In a bid to win an economic war, the Ukrainian fintech startup FuelFinance is fighting tirelessly to provide resources to the country’s small businesses amid an economic catastrophe brought on by the invasion.
According to the World Bank, Ukraine’s economy is expected to shrink by 45.1% this year, “although the magnitude of the contraction will depend on the duration and intensity of the war.” Russia’s economy has also plunged into a recession in recent months, with total output expected to contract by 11.2% by the end of 2022. The nearby Krygz Republic, Belarus, Moldova, and Tajikistan are also expected to fall into a recession this year.
“The magnitude of the humanitarian crisis unleashed by the war is staggering,” said Anna Bjerde, World Bank Vice President for the Europe and Central Asia region. “The Russian invasion is delivering a massive blow to Ukraine’s economy and it has inflicted enormous damage to infrastructure. Ukraine needs massive financial support immediately as it struggles to keep its economy going and the government running to support Ukrainian citizens who are suffering and coping with an extreme situation.”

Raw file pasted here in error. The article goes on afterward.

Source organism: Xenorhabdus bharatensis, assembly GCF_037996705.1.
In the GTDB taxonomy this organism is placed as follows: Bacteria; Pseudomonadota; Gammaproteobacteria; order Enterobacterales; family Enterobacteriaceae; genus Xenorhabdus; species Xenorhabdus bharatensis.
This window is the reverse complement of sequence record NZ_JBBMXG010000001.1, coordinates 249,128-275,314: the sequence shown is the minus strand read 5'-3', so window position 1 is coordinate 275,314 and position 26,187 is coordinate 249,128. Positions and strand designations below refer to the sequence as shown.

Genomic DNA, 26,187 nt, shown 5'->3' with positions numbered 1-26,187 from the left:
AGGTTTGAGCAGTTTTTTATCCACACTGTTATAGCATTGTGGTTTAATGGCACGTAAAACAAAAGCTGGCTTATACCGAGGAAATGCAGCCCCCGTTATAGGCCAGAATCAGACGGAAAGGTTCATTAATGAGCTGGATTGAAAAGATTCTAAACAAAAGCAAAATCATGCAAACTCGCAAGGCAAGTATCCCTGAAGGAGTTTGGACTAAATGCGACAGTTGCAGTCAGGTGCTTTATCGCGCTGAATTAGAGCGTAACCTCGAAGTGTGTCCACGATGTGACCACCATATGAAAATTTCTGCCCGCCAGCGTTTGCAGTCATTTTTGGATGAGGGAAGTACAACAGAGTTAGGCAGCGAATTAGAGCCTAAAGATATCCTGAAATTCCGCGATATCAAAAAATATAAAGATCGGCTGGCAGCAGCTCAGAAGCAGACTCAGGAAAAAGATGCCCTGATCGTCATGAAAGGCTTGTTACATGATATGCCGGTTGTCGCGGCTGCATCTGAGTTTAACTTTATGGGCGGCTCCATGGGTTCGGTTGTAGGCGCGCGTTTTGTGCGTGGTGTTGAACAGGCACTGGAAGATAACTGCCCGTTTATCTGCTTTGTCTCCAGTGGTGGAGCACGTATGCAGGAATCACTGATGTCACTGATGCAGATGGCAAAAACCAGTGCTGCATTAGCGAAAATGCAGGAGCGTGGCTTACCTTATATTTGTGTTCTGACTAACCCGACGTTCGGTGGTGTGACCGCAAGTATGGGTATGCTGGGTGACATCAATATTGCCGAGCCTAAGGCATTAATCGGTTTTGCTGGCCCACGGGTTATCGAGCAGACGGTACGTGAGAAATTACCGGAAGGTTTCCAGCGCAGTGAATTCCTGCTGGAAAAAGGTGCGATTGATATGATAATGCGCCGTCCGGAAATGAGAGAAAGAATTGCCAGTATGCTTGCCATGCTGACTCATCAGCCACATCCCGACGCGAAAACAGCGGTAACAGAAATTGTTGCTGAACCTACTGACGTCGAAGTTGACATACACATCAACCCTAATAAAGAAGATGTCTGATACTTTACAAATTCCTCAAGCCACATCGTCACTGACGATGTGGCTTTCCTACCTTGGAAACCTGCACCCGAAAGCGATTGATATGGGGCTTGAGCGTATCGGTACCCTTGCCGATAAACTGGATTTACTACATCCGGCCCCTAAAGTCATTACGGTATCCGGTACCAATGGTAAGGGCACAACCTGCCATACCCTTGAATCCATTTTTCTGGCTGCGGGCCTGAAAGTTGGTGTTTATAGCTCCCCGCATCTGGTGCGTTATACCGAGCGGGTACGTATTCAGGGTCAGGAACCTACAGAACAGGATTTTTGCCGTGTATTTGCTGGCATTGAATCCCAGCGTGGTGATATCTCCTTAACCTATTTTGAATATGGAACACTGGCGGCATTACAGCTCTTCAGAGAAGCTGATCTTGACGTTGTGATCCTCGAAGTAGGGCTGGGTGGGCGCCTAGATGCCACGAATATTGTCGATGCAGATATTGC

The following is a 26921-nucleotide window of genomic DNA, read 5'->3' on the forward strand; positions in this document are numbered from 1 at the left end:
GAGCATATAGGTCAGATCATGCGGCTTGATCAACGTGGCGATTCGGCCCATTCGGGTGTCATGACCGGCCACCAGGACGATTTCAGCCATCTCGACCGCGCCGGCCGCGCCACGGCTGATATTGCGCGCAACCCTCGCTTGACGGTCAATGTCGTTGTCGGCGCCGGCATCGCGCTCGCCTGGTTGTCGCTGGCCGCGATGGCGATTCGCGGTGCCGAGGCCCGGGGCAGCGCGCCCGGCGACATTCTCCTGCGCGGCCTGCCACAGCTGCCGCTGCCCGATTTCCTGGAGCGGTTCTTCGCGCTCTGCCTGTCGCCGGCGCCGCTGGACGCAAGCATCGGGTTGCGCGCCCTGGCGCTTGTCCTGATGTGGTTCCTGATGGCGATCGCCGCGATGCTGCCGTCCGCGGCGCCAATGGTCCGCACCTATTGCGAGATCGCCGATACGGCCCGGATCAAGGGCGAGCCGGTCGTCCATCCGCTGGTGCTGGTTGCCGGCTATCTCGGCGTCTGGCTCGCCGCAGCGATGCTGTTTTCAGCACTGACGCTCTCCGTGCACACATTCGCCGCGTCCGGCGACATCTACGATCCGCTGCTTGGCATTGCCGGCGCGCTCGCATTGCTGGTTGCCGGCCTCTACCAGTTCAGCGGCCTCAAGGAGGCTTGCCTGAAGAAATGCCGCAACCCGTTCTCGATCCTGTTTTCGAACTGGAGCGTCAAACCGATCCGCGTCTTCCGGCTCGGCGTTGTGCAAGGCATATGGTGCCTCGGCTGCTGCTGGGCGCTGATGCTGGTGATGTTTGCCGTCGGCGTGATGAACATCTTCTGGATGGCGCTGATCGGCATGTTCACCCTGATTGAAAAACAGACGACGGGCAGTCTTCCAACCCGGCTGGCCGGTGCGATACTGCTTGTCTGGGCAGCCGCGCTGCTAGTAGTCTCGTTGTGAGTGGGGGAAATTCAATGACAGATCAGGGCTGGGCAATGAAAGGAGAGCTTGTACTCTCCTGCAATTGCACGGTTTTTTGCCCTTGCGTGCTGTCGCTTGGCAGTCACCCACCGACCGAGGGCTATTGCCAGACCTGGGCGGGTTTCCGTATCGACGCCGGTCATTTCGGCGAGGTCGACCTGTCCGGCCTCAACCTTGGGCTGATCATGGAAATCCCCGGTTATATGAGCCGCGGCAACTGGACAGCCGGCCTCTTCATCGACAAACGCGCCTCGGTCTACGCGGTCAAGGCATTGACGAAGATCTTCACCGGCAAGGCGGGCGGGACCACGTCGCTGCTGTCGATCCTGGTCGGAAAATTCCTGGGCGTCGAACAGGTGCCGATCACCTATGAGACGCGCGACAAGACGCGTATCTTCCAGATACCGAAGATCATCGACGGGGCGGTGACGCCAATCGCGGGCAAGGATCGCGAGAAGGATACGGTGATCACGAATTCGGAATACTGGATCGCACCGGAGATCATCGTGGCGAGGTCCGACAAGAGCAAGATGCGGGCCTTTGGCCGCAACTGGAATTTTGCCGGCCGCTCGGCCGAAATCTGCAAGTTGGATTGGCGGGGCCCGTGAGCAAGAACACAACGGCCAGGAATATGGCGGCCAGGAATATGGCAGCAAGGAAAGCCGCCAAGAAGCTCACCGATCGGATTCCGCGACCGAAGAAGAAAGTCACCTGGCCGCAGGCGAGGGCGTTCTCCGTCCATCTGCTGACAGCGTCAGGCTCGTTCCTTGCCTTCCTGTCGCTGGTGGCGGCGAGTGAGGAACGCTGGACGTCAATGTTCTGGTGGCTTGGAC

Spearheading the fight to save Ukrainian businesses is Alyona Mysko, a Forbes 30 under 30 Ukraine entrepreneur with more than ten years experience in financial planning and risk management. As CEO and founder of FuelFinance, she’s overhauled the company’s financial services since the invasion “to save businesses from bankruptcies and unlock trillions of dollars in world GDP growth.”
With over 200 projects over the last three years, FuelFinance manages over $200 million in annual recurring revenue for small and medium-sized enterprises (SMEs) in Ukraine and abroad. Their cloud-based financial reporting services eliminate months of integration and setup costs, and provide financial peace of mind with comprehensive profit and loss statements, plan/fact sheets, and cash flow projections.
“A few months before the war, when the first scenarios of Russia’s attack appeared, we developed various financial plans for Fuel, so we were ready for the worst,” said Mysko.
In the months leading up to the invasion, Mysko met with each member of the FuelFinance team to discuss possible action plans in different war scenarios, including prioritizing staff duties and finding potential relocation sites. “At that time, it looked like a reassuring action plan, but none of us fully believed that a full-scale war could happen,” she said.
When full-scale war became a reality, Mysko jumped into action. In the first days of the invasion, she sent a personal letter to each of FuelFinance’s clients offering free consultation on wartime financial management. By the second week of the war, FuelFinance was able to return to full working capacity, and they offered each client an individual anti-crisis financial plan.
“We have preserved our usual working regime as before the war,” said Mysko. “We develop anti-crisis plans, we consult overtime, and we constantly update and replenish our platform, which answers the most common questions for SMEs.”